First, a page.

So, on a balmy mid-October night I left the venue to head back across London in 18° heat thinking what a treat it was to have seen Brett and Suede working the crowd into a lather.

Marko [14 October 2018]

Peter Hook & The Light – Camden Electric Ballroom [28 Sept 2018] Gig Review

I want to start off by saying it must have been a bloody good night as I was nursing a hangover all the next day!

I’ve seen New Order in the past and we all know their shows are pretty hit and miss (more of the latter actually).  It’s been so hard to recreate the studio sound live for them, but technology has moved on and with a laptop and some funky software all is now possible.  I’m so glad Hooky is flying the flag for classic New Order given that he and Bernard have been at loggerheads for some long now.  It’s kind of like the ultimate tribute band but with street cred.

The current line up consists primarily of his former Monaco band mates inc. his son Jack on bass.

  • Peter Hook – lead vocals, bass20180928_202355
  • Jack Bates – bass
  • Paul Kehoe – drums
  • David Potts – guitars
  • Martin Rebelski – keyboards/Apple Mac

This show was moved from the original venue Koko due to structural problems – aka the builders didn’t turn up/finish on time.  And so, it was for the very first time that I ended up at Camden’s Electric Ballroom for this sold out gig (apparently it was 39 years ago since Joy Division played there and at the end of the first set Hooky said “see you in another 39 years”).  The venue is actually pretty decent, much better than I expected – even the toilets were good!  Now it’s just as well I follow Hooky on Twitter because this is where he posted the gig start times – in this case 18:45.   So it was a bit tight on getting there, having a swift couple in the Worlds End (a proper R’n’R pub) and a bite to eat to get there just in time for the start.  The early start time obviously caught many punters out as the sold out 1500 crowd was only say 70% full when we got there and over the course of the next hour it ramped up to full capacity.  And what a strange mix of people, all diehard fans obviously.  Certainly cross-generational/gender appeal, but also a collection of what I’d describe as anoraks.

Hooky has enough classic materials from the JD/NO back catalogue as to not need the services of a support band.  Each set is interspersed with a short break, not because they need one but because it’s been recorded live and you can buy the triple CD immediately after the gig for £25.  This gives the merchandising team time to copy the master tapes using a huge bank of amassed CD burners and assemble them into the pre-printed packaging.  It’s like a cottage industry back there!  Great idea Hooky, gigging, signed memorabilia and custom live recordings sold at venues is where the money is made these days.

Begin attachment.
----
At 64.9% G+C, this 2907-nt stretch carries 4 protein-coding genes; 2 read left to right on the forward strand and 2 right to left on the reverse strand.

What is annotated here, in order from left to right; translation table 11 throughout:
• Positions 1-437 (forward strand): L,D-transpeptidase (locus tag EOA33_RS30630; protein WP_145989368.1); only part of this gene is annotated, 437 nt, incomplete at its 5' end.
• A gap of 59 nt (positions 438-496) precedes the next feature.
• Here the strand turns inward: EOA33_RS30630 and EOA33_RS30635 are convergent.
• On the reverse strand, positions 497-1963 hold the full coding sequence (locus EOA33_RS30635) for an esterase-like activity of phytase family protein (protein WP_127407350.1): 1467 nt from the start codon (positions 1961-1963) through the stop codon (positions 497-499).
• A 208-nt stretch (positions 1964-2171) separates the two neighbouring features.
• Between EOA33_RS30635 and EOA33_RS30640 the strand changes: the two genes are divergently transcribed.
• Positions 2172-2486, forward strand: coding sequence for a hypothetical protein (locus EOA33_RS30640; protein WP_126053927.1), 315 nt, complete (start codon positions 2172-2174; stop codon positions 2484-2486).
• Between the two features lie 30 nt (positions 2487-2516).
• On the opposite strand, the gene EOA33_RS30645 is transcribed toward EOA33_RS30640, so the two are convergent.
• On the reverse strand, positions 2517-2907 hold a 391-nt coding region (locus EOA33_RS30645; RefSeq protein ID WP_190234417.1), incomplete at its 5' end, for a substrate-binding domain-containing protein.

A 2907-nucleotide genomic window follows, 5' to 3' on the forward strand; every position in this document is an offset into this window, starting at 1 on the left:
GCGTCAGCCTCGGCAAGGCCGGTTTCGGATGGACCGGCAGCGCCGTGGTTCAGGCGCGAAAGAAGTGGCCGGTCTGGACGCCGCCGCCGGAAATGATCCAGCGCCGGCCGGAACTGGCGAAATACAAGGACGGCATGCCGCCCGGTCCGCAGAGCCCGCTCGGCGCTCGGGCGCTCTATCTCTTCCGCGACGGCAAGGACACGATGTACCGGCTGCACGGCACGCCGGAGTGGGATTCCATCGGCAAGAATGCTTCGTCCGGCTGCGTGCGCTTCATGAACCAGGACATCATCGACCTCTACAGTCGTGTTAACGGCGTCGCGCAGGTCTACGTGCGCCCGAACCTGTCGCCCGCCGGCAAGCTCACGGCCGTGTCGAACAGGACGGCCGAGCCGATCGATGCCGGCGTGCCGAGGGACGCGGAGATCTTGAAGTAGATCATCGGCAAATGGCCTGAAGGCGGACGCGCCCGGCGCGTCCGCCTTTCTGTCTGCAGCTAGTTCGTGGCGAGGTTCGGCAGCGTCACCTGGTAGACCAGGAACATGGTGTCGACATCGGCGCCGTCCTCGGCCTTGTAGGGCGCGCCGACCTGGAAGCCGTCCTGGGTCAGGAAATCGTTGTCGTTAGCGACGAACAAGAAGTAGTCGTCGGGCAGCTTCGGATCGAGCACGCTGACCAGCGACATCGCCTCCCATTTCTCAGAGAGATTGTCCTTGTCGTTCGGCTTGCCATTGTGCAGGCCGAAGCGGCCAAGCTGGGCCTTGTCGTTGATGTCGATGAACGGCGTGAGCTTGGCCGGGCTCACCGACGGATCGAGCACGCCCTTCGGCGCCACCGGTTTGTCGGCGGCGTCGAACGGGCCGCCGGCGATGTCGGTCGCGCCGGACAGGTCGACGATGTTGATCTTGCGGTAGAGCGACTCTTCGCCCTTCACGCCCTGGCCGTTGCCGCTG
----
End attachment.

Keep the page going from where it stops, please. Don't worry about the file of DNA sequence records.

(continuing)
Hooky takes the stage in a great T-shirt with a “World of Emotion” slogan, get the pun? and launches into a short set of Joy Division ditties.  My pick was ‘Warsaw’ – raw and powerful.  The rest of the evening’s entertainment is brought to you courtesy of New Orders ‘Republic’ and ‘Technique’ played in full with no inter song chit chat.  A man of few words on the rare occasion he speaks the first thing he says is “Fuck you Bernard” 😊.  The Light are predominantly a guitar band but the electronica alt-disco of New Order shines through courtesy of the Apple Mac.  Hooky has taken over vocal duties and as such plays less bass, which is dealt with admirably by his son Jack.  It’s a bit like the old New Order days when Bernard couldn’t play guitar and sing at the same time.  He’s got all the lyrics to the songs printed off and next to him and frequently looks down for cues which doesn’t detract from viewing pleasure at all – let’s face it many songs are rarely if ever played so you ain’t gonna remember it word for word!  He takes over bass duties for many of the irresistible riffs he wrote, and the high frets he uses have certainly trademarked his bass playing into a lead instrument.

The only drawback in playing LPs in their entirety is the simple fact that bar a few ultimate classic releases there are always going to be a couple of filler tracks on any LP.  In my opinion ‘Love Less’, ‘Guilty Partner’, ‘Liar’ and ‘Avalanche’ fall into this bracket.  My personal highlights were ‘Vanishing Point’ and ‘Temptation’ – stunning.

The crowd were pretty entranced for the majority of the gig, taking it all in appreciatively. Peaks of audience energy popped up every time one of the better-known tracks was played.  They however really spontaneously combusted during the encore which started with ‘World in Motion’ and the classic sing-a-long line “We’re playing for England {In-ger-land}”.  The floor bobbed as one and everyone sang their hearts out. There was no stopping the crowd now, ‘Blue Monday, Temptation and Love Will Tear Us Apart’ were all sung with equal gusto and the from the balcony it looked like a writhing mass of heads bobbing in the ocean. So that’s finally it, the venue bouncing and Hooky triumphantly raises his guitar above his head to mass applause.  He takes off his sweaty t-shirt, unveiling a barrel-chested torso (that gym membership came in handy 😊), and tosses it into a rampant crowd.

Joy Division Set (18:45-19:05) – click on links to view videos on YouTube

  1. No Love Lost
  2. Warsaw
  3. Leaders of Men
  4. Digital
  5. Autosuggestion
  6. Transmission

Technique Set (19:17-20:00)

  1. Fine TimePeter Hook & the Light - Koko 29 Sept 2018.jpg
  2. All the Way
  3. Love Less
  4. Round & Round
  5. Guilty Partner
  6. Run
  7. Mr. Disco
  8. Vanishing Point
  9. Dream Attack

Republic Set (20:10-21:00)

  1. Regret
  2. World
  3. Ruined in a Day
  4. Spooky
  5. Everyone Everywhere
  6. Young Offender
  7. Liar
  8. ChemicalPeter Hook & the Light - Technique-Substance Poster 2018 tour
  9. Times Change
  10. Special
  11. Avalanche

Encore 21:05

  1. World in Motion